The road in the morning was full of livestock, and this continued for most of the day. The herders were driving stock to pasture or to a watering point or just grazing them at the side of the road. As is the custom in Ethiopia, the livestock had possession of the road and vehicles need to negotiate passage with them. We were surprised by the vegetation. In our minds, this was to be almost desert, however, there is some intense agriculture; bananas, corn and a large cotton project near Weito (Woyto). The steep, high hills beside the road were terraced to take full advantage of the conditions.
It almost goes without saying, the scenery was spectacular. Great vistas over wide valleys and some very rugged hills/mountains.
The begging was really intense at the start of the day. Apparently the local bottled water is/was called Highland. So, the chant here (for the empty bottle) in “highland, highland....” Often this chant is accompanied by a little jig the beggar has developed to attract attention. Some of the jigs are amusing, others border on the bizarre.
The Omo valley is “famous” for its “primitive” tribal people and there are lots of tour groups visiting the area. The biggest draw card are the Mursi people – the women are the folks who put plates/discs in their lower lip. We decided against going to see the Mursi. Other overlanders had not recommended it and said it was like a human zoo, with the local women pestering tourists (and there are large numbers of tourists bussed in) to pay to take pictures. In such an environment, any “natural” photo would be difficult and contrived. It would not be a memory, but a “tick the box” side trip.
Turmi, where we decided to stay the night, is known for its bull jumping. An initiation rite of sorts. This is accompanied by the violent flagellation of female relations or friends of the person to be initiated. This event occurs on a Monday, so we fortunately did not need to make a decision whether or not to attend – we like to think the answer would have been no.
As we drove, we noticed more indications of recent rain – Ray’s stress level was now at fever pitch!
We stopped at a local market in Aldaba. Stopping at a market it “the thing to do” in the Omo valley. We wandered for a bit. The market seemed to have very few vegetables but lots of cheap clothes, lengths of cloth and plastic basins etc. The local lads here wear mini dresses and have tiara of colourful beads. Some also have the beads on their arms and calves.
Ray made the mistake of giving a pen away t a school child; soon there were a large number of frenetic kids demanding pens. Fortunately we had brought a some pens for such an occasion, not enough for the insatiable demand, but we gave away what we had.
After the market we stopped at the side of the road for lunch. A few local boys came and stood a respectable distance away. We had more than enough, so shared our bread, sardines and bananas with them. They were appreciative. There did seem to be marginally less begging in the Omo and we even had some smiles and waves.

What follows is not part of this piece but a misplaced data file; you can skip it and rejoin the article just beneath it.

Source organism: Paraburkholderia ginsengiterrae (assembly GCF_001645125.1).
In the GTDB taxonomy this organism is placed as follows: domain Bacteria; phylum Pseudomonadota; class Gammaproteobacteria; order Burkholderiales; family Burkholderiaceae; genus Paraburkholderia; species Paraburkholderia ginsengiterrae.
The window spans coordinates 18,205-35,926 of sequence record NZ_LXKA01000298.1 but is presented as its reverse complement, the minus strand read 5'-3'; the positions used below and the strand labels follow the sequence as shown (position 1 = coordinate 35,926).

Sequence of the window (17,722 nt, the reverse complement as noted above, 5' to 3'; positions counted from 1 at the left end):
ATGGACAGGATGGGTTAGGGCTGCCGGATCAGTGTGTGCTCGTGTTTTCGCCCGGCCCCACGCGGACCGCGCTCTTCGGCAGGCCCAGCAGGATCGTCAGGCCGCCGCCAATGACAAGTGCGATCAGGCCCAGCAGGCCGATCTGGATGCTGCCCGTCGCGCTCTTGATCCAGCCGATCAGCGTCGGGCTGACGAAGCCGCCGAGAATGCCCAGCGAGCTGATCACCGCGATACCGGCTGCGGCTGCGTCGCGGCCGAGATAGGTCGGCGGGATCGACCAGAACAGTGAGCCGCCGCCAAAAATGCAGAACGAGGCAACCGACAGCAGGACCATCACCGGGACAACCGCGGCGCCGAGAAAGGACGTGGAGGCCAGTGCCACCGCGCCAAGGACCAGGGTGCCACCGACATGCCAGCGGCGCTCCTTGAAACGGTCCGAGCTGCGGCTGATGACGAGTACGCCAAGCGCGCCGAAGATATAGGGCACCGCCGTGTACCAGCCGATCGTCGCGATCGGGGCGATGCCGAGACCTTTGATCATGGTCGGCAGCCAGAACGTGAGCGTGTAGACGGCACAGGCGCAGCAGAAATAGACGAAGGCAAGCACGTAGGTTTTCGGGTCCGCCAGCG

Avril driving; 279 km; 6 hrs; N 040 58’ 33.0’’ E 0360 30’ 55.8’’
Day 24 –20/12/12
We made an efficient start to the day and were at the Immigration and Customs post in Omorate at 09:00, just as it opened. We completed the formalities in 30 min and spend another 20 min changing our residual Birr into Kenya Shillings (at a horrible exchange rate).
The bird life around Omorate was great with brightly coloured small birds and lots of larger ground birds. We also saw a few Dik Dik.
The road from Turmi to Omorate is passable gravel. The route from this gravel to the border is a dirt track. We were stopped a number of times for passport checks. The final check being just before the border and the last Ethiopian we met, the border official, asked for goods etc.
The distance to the border from the Mango camp was 132 km and took 4 hours.
I guess you can tell from the blogs, Ethiopia was not one of our favourite countries. On the positive side, the scenery is absolutely fantastic; probably no other country in Africa can equal it. Also, there is very little litter.
The big negative is the people. We found them to be sullen and morose. The incessant begging is very wearing – to the point where you avoid going out. You tend not to ask an Ethiopian for directions or anything else as you know a demand for money will result.
The driving is intense, with the bus and mini bus drivers acting like they are the only people on the road. The endless procession of villages, livestock and people makes it very stressful and exhausting. Ethiopia is probably the least developed country we have passed through.
For us an added negative was the lack of sleep. Really seriously over religions that seem to think sleep deprivation is a way to salvation.
For most overlanders, Ethiopia is a “hardship” post. Everyone we spoke to had had stoned thrown at them and been spat at – often with parents or older people watching.
The Lonely Planet guide (2009) is already severely dated. It’s helpful hints for those trying to travel on an ultra low budget of no use to us (or we suspect most travellers). We especially loved the budget for those who want fleas and those who do not. 3/10. Merked down because it could not get the rain patterns correct
As always, the Riese Know How map was very inaccurate. Often mileages were > 20% out, typically on the low side. 3/10.